Map of Deadliest Earthquakes, 1900-2009
Dot Size = Total Deaths,
Dot Color = Average Magnitude

Summary of Deadliest Earthquakes by Year, 1900-2009

Summary of Deadliest Earthquakes by Month, 1900-2009

Investigation of Relationship Between Earthquake Magnitude and Deaths, 1900-2009

As a note for the right-side plot, I’ve cut out the earthquakes causing more than 20,000 deaths to just look at those causing between 1,000 and 20,000 deaths. Looking at the entire data set, the correlation coefficient for earthquake magnitude and total deaths is about 0.286 which represents a weak positive relationship between the two variables. Obviously, the existence of a relationship does not imply that a higher magnitude earthquake causes more total deaths, but it is insightful to identify a relationship between the two variables to inspire more investigation. Moving forward, one might investigate the data for clusters based on geo-location, decade, or season (controlled for hemisphere).

My thoughts and prayers go out to those affected by the Haiti earthquake.

Links

The Ultimate Personal Dashboard

With some great technological advancements in the past decade, why am I still organizing my life in bookmarks and spreadsheets?

The next great technology needs to get more personal. We need to drop the rectangular web browser and think in higher dimensions. Let’s say iGoogle meets Macbook Dashboard meets a much better version of the new Yahoo! homepage meets the iPhone application platform. I’m talking about a secure, personal, customizable dashboard/portal through which one can live. It’s where I’ll track my information, both from the web and my mind to better organize and optimize my life. It’s where I’ll see and interact with my personal data in a comprehensively insightful yet very organized environment.

Right now, how do I track my information? Some is on the web, some is on my hard drive, and some is on paper. I have over 200 username and password combinations I use to login to various sites. I’ve got at least 250 bookmarks in 15 top-level categories. I’ve got spreadsheets that summarize my finances and visuals I’ve created to try and learn about them. For now, when I need to know something, I find the appropriate link, look up my account credentials (if not stored), and then investigate. But for those in a similar place in life, are my personal needs really that different?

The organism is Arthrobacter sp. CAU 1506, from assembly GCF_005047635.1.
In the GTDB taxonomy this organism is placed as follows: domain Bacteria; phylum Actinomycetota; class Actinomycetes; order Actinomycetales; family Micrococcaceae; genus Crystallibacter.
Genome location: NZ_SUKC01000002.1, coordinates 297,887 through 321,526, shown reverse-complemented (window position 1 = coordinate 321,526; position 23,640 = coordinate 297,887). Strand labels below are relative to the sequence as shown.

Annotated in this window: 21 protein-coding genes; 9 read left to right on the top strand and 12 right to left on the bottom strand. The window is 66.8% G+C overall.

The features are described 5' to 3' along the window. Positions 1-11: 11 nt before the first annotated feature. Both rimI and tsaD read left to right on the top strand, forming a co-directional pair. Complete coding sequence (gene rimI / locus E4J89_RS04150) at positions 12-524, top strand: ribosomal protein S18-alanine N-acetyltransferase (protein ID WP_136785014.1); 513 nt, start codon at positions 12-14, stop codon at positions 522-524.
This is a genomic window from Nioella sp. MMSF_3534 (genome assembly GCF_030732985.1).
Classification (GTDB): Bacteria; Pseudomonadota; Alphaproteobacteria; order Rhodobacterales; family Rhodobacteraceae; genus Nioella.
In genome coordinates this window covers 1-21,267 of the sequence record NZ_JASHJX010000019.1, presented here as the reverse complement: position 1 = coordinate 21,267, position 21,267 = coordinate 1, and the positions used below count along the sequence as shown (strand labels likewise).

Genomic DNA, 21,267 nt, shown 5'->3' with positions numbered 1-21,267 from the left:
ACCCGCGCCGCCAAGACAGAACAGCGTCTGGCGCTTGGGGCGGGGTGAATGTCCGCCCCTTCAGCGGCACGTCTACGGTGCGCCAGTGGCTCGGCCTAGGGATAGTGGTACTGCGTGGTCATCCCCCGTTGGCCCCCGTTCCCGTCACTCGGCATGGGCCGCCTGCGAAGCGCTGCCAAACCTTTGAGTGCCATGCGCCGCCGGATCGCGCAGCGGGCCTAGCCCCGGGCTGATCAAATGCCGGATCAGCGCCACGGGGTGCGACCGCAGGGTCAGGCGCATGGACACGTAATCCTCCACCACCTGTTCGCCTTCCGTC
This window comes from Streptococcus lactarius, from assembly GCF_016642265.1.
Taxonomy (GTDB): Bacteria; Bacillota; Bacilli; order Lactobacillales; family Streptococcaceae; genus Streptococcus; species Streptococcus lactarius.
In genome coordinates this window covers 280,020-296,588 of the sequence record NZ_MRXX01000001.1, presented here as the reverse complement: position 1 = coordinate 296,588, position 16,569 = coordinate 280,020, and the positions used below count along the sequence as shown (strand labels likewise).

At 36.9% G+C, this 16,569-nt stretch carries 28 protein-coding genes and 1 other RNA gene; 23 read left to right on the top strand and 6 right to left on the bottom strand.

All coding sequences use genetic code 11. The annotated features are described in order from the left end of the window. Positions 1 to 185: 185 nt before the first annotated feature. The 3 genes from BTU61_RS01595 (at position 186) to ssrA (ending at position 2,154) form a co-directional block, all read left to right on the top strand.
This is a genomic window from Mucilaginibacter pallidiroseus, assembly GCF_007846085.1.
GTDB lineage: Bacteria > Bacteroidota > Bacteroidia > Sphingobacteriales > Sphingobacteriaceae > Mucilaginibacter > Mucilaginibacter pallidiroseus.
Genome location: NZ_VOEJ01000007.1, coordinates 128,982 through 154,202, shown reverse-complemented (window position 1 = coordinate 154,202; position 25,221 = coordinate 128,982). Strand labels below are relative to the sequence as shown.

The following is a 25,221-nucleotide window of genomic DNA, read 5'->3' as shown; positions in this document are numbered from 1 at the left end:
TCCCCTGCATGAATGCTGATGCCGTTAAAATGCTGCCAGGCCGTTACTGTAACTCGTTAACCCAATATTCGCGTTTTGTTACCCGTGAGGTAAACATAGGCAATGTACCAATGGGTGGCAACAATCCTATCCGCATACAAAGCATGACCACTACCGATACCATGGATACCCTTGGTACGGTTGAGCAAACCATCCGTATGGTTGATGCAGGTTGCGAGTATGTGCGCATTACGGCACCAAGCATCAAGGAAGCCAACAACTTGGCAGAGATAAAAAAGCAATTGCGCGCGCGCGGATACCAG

If I list out all the things I do online, all the things I read online, all the information I organize on my computer, all the personal resources I access online, and all the questions I might have about myself, can I begin to minimize some clutter? Can I get Google Reader, Macbook Dashboard, iGoogle widgets, social network widgets, and personal spreadsheets in a secure, organized interface? Please?

Base

  • Accounts – Search logins by account, email, username, password, notes, date added, date updated
  • Address Book – Contact Info, birthdays, anniversaries
  • Links – Yahoo!, Google, GMail, CNN, Wolfram|Alpha
  • System Stats – Files/Folders, latest backup, storage space
  • Weather – Today’s weather, 7-day forecast, full interactive radar/satellite map

Financial

  • Bills – Due dates, billing cycles, average costs due
  • Energy Monitor – Monitor your home utilities, set “green” goals
  • Finances Monitor – Monitor stocks, IRAs, retirement, savings, checking, credit card
  • PayPal – Request/receive payments, see pending invoices
  • Subscription Management – Expected issues, renewal dates,

News/Events

  • Coming Soon – Movie releases, Tickets on sale, Upcoming concerts (Thrillist, Ticketmaster, Fandango)
  • Google Reader Tracker – Total unread, shared items, etc.
  • Local – Weekend Events (Going Out Guide, Eventful, etc.), Breaking News
  • News – CNN News Pulse
  • Sports – Scores/News

Social Media/Networking

  • Brand Monitor – See sentiment for desired keywords/terms
  • Discussion Board Monitor – Track your posts and comments, desired forums
  • Hot Topics – See trend topics and most searched items
  • Notifications – Facebook, LinkedIn, Twitter
  • Social Timeline – LinkedIn Updates, Twitter Lists, Status Updates
  • Web Analytics – Twitter Stats, Google Analytics

Entertainment

  • Movies – Times, upcoming releases, IMDB search, RottonTomatoes rankings
  • Music – Playlists, connect with Grooveshark albums, iTunes Radio, etc.